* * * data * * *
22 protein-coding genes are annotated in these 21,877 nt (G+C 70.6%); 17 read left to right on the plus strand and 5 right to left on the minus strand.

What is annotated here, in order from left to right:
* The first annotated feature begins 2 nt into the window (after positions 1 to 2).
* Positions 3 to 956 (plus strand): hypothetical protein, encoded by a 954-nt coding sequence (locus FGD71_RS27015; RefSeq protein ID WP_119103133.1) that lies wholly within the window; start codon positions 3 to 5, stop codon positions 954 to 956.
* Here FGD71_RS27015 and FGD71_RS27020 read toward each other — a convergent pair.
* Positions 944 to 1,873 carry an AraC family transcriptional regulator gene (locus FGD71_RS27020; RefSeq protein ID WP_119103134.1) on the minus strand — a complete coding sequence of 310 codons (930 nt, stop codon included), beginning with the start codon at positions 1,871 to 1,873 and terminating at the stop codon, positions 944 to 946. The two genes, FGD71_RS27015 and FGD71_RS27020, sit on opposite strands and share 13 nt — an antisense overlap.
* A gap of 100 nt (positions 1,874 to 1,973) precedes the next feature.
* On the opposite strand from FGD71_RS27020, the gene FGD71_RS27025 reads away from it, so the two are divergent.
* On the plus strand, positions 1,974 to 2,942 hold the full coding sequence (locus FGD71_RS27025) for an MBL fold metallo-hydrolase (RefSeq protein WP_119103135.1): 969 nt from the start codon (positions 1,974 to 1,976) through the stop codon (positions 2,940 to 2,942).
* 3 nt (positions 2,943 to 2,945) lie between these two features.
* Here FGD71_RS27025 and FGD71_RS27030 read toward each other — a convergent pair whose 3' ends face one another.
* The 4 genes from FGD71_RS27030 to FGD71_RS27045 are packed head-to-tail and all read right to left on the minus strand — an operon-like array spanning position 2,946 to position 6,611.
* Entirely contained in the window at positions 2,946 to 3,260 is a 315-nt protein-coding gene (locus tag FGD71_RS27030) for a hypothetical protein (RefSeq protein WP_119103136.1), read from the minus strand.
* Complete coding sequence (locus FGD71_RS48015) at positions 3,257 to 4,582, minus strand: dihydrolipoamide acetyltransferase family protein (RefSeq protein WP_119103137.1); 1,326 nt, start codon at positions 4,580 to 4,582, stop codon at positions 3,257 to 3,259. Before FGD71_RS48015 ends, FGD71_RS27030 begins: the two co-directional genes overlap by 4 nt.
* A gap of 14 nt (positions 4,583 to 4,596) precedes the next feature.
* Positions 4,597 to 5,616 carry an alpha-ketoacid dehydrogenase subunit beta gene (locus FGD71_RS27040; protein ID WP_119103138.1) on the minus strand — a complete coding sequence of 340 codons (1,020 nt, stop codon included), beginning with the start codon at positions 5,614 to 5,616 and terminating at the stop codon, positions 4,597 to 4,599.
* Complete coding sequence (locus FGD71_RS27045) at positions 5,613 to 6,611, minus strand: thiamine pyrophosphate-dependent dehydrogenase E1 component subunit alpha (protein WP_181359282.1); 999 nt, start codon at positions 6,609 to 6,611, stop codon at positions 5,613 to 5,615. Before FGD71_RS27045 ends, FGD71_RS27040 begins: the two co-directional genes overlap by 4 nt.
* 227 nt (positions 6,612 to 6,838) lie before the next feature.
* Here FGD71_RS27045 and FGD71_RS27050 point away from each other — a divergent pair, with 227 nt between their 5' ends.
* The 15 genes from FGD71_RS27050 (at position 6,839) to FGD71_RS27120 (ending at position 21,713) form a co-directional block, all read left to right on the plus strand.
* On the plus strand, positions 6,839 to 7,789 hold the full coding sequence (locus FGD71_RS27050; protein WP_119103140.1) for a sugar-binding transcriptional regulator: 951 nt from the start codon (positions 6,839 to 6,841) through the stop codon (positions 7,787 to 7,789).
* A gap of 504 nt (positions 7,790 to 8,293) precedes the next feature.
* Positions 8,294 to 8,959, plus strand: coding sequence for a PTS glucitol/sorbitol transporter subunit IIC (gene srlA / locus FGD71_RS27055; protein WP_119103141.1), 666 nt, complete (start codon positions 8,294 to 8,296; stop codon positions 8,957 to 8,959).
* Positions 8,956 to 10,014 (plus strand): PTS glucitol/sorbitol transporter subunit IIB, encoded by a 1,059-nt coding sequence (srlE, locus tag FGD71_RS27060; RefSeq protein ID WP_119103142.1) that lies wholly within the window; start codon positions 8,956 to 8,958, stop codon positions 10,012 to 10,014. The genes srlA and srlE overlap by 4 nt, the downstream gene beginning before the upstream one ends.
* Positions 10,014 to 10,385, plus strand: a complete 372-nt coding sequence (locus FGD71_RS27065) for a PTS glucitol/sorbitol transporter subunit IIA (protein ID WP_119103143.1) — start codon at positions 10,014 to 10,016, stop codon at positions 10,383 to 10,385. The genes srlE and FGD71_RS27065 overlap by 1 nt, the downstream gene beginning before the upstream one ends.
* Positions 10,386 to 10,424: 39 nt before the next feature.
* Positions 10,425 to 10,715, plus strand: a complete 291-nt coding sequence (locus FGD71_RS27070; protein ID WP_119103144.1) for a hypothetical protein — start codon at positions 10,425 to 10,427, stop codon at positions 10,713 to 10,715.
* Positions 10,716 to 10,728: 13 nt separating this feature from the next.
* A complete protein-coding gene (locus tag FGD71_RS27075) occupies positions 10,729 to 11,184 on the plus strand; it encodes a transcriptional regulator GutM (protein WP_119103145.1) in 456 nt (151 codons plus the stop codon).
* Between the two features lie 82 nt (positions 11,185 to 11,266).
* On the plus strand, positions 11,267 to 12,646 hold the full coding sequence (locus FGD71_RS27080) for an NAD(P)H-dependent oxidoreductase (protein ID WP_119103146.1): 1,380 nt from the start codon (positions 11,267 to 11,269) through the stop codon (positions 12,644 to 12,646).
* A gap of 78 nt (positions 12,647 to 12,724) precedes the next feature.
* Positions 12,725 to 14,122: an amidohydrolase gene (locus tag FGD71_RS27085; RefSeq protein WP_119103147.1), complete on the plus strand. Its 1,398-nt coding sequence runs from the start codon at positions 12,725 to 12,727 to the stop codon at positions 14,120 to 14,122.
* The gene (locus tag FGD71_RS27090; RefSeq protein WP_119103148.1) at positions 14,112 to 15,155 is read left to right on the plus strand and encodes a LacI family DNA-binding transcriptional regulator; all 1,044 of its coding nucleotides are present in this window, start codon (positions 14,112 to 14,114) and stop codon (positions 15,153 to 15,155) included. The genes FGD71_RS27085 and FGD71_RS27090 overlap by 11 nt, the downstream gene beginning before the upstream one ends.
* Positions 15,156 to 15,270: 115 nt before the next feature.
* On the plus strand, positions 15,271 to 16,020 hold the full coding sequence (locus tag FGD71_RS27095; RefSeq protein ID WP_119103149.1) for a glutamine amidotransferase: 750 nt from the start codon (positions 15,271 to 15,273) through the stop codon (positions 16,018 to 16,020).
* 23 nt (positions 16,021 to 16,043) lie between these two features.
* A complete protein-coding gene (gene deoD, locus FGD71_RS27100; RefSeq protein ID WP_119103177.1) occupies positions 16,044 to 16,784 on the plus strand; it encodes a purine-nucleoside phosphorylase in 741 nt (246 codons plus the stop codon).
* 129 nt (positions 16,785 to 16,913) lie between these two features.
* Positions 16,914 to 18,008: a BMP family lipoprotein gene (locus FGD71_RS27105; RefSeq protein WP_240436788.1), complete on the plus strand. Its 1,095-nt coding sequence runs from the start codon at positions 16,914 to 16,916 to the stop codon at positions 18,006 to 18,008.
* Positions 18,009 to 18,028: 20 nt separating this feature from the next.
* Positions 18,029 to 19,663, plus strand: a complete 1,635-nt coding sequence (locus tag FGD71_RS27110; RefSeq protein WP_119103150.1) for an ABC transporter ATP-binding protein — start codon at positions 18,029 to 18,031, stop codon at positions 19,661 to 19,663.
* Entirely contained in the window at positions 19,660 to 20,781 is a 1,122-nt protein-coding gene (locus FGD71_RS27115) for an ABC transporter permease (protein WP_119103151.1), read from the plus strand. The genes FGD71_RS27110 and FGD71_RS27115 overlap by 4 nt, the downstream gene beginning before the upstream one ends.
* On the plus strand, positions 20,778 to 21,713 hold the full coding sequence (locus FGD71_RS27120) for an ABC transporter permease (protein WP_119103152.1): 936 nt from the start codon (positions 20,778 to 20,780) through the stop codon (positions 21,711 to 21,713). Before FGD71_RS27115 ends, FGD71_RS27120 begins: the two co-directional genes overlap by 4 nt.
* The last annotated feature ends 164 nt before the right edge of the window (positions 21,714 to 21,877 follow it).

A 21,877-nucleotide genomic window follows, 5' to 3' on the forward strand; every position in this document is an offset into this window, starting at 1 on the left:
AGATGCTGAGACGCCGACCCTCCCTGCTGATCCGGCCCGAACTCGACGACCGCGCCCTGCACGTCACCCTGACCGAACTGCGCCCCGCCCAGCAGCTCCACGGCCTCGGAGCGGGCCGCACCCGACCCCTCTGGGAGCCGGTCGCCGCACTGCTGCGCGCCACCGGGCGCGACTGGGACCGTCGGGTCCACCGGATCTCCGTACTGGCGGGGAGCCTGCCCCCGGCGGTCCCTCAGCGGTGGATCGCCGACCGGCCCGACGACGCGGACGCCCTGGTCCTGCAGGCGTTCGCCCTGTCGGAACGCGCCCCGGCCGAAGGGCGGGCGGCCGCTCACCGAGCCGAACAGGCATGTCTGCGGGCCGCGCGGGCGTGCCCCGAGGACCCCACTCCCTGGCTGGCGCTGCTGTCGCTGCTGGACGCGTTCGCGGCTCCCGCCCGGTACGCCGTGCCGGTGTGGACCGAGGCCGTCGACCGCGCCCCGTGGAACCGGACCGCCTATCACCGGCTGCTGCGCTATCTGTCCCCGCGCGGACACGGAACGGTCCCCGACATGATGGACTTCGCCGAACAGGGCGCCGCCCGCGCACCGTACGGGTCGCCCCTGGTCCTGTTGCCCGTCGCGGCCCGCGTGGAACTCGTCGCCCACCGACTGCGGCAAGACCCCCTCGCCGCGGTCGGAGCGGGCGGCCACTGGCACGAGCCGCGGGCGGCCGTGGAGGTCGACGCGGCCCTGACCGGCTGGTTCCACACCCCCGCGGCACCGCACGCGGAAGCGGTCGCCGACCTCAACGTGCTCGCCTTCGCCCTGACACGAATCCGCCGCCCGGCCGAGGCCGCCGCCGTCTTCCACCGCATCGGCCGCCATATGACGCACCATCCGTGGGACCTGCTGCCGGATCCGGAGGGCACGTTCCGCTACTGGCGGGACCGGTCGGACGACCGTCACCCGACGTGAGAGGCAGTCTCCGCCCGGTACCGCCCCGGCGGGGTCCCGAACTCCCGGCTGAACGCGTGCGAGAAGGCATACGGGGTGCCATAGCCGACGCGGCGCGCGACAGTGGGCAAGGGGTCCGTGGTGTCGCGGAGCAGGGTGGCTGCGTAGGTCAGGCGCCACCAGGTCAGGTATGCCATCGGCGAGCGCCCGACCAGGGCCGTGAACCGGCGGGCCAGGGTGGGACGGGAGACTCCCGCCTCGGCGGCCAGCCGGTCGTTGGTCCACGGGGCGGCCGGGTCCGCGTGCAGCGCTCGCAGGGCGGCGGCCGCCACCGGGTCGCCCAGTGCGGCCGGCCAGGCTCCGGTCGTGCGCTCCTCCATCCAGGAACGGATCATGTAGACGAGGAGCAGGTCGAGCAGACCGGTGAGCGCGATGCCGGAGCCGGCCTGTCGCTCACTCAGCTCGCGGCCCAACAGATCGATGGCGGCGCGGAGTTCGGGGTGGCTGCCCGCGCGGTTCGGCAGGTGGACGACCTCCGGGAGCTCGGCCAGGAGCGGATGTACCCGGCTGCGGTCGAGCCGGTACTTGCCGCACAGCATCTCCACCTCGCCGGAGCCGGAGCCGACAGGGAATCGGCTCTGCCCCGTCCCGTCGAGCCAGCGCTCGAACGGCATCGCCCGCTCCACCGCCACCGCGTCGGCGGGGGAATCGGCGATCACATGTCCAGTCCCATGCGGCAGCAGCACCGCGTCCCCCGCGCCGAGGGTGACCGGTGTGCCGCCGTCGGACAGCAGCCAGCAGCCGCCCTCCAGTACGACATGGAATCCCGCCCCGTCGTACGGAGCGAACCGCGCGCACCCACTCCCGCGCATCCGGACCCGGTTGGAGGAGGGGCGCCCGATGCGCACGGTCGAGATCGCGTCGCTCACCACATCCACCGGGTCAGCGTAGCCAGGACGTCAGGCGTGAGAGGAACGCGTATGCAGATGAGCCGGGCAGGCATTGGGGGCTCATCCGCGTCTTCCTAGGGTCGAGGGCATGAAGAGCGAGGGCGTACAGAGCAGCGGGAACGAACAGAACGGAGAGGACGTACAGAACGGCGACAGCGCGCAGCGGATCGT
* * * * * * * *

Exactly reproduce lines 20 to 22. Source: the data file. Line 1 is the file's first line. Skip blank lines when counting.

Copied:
* The 15 genes from FGD71_RS27050 (at position 6,839) to FGD71_RS27120 (ending at position 21,713) form a co-directional block, all read left to right on the plus strand.
* On the plus strand, positions 6,839 to 7,789 hold the full coding sequence (locus FGD71_RS27050; protein WP_119103140.1) for a sugar-binding transcriptional regulator: 951 nt from the start codon (positions 6,839 to 6,841) through the stop codon (positions 7,787 to 7,789).
* A gap of 504 nt (positions 7,790 to 8,293) precedes the next feature.